Eliot Porter's (1901-1990) photographs evoked his love of the natural world, and his work has influenced photographers for decades. He was an early advocate for color in fine art photography, an innovation resisted by photographers and critics who saw color photography as purely documentary even into the 1980s. In black and white prints they insisted, colors are rendered as tones at the discretion of the photographer, and these choices are the basis of art. In the book, Eliot Porter, he reported that Walker Evans, another influential photographer, once griped, "...in I suspect a reckless, not-to-be-quoted moment, that color is vulgar, nature is trivial, and beauty is not important."1 Porter believed just the opposite.
Eliot Porter photographed intimate details in natural scenes rather than grand landscapes. Layers of texture and pattern combined to fill his frames, which were at once simple and complex. Weston Naef, in the Afterword of the folio, Intimate Landscapes that accompanied a 1979 exhibition of his work at the Metropolitan Museum of Art in New York, observed that:
"His strongest compositions have the look of carefully planned randomness in which the surface is a tapestry of uniformly significant elements arrayed from one edge of the picture to the other." (pg. 126)2
Eight years later, Martha Sandweiss, a curator at the Amon Carter Museum, in the foreword to the book, Eliot Porter, documenting her museum's 1987 exhibit of his photographs, echoed this view:
"Porter's pictures are generally composed without a single eye-catching focus. Each is carefully laid out from edge to edge, and the picture frame feels full" (pg. 8)1
While the arrangements of elements in natural scenes are deterministic, the result of their interactions can appear random. Over time, Porter became increasingly aware of the paradox of random processes creating harmonious compositions. In the preface to Intimate Landscapes, he says,
"In mixed woods of pine and maple, the needles of pines drop throughout the year, building jackstraw mats of thin brown bundles on which, at the time of the fall of the leaf, the bright maple leaves settle at random, arranging themselves in harmonious patterns that defy improvement as though placed there intentionally." (page 11) 2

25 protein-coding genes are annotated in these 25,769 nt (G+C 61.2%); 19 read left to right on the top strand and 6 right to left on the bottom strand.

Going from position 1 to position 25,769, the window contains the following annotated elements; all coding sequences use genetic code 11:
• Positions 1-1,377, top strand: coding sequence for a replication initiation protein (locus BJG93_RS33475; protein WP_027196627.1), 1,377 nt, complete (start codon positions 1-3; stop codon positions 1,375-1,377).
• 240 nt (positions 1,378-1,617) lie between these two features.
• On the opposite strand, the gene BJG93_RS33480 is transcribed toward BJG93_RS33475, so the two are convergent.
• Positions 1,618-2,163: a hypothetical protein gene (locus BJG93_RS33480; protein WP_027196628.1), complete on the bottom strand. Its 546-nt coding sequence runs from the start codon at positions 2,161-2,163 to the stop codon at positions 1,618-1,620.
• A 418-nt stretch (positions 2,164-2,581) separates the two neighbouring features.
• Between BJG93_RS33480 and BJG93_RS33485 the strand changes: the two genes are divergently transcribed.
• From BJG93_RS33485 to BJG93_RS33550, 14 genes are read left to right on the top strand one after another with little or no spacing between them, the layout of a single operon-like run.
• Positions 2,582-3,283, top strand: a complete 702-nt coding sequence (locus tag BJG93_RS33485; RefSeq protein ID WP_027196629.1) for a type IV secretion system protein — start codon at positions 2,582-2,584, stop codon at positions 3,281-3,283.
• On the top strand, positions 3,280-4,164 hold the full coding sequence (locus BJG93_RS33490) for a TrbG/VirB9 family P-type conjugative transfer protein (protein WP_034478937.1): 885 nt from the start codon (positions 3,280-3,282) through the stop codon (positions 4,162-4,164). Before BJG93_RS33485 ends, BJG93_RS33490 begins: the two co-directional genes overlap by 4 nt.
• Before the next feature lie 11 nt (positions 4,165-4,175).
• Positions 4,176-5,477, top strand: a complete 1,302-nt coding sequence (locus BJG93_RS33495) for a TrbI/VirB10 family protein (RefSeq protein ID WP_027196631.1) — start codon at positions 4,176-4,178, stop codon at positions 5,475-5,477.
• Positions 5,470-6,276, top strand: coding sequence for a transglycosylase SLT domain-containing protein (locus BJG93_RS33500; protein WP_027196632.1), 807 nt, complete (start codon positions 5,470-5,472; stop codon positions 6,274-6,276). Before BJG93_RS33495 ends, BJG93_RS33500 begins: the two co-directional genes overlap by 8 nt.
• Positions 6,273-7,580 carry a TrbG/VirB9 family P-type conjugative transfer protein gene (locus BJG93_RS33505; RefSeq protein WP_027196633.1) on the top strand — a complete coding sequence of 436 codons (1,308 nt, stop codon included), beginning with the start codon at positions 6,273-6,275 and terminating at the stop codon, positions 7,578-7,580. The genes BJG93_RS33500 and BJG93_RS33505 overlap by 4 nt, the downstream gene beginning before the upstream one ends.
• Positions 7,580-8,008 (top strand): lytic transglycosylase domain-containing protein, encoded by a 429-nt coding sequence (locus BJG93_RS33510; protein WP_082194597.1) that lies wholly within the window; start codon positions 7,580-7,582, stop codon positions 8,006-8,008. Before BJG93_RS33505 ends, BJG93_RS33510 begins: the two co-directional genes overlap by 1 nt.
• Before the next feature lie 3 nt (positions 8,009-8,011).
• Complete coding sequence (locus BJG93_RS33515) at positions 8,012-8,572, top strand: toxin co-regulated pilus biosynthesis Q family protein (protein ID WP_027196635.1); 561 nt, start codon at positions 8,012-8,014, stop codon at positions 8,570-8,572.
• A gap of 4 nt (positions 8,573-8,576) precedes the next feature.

And he notices, not without awe, that:
"The details of geologic formations exhibit the most extraordinary combination of shapes and colors...and the haphazard occurrence of fractures can be discovered in harmonious arrangements that seem to defy the chance working of natural forces" (pgs. 11-12)2
His fascination with the paradox of harmony in randomness led eventually to a collaboration with James Gleick, who made chaos theory accessible in his book, Chaos: Making a New Science.4 Gleick and Porter published Nature's Chaos in 1990 with text by Gleick and a selection of images by Porter. In the forward to that book, Porter reflected that:
"Although I was aware that it was possible to select and photograph fragments of nature that expressed the idea that nature was an orderly process, I began to realize that my photographs also emphasized the random chaos of the natural world--a world of endless variety where nothing was ever the same." (pg. 6)3
In Intimate Landscapes, Porter succinctly describes the challenge of photographing randomness in a way that highlights harmony:
"In the broadest sense of the term, an optical image is an abstraction from the natural world--a selected and isolated fragment that stands before the camera." (pg. 11)2
This is much more difficult than it sounds, but over his 50-year career, Porter relied on a practiced intuition that resulted in an unmatched body of work.
Freed from teaching, I spent much of the fall traveling in the West, grateful to wander, watching the seasons and the leaves change. Faced with hillsides and canyons awash in yellow, red, and green foliage; punctuated by aspen, oak, maple, and cottonwood trunks; interrupted by deadfall; fragmented by meshes of bare branches; and all draped over topography and geology, it seemed impossible not to limp along in Porter's footsteps.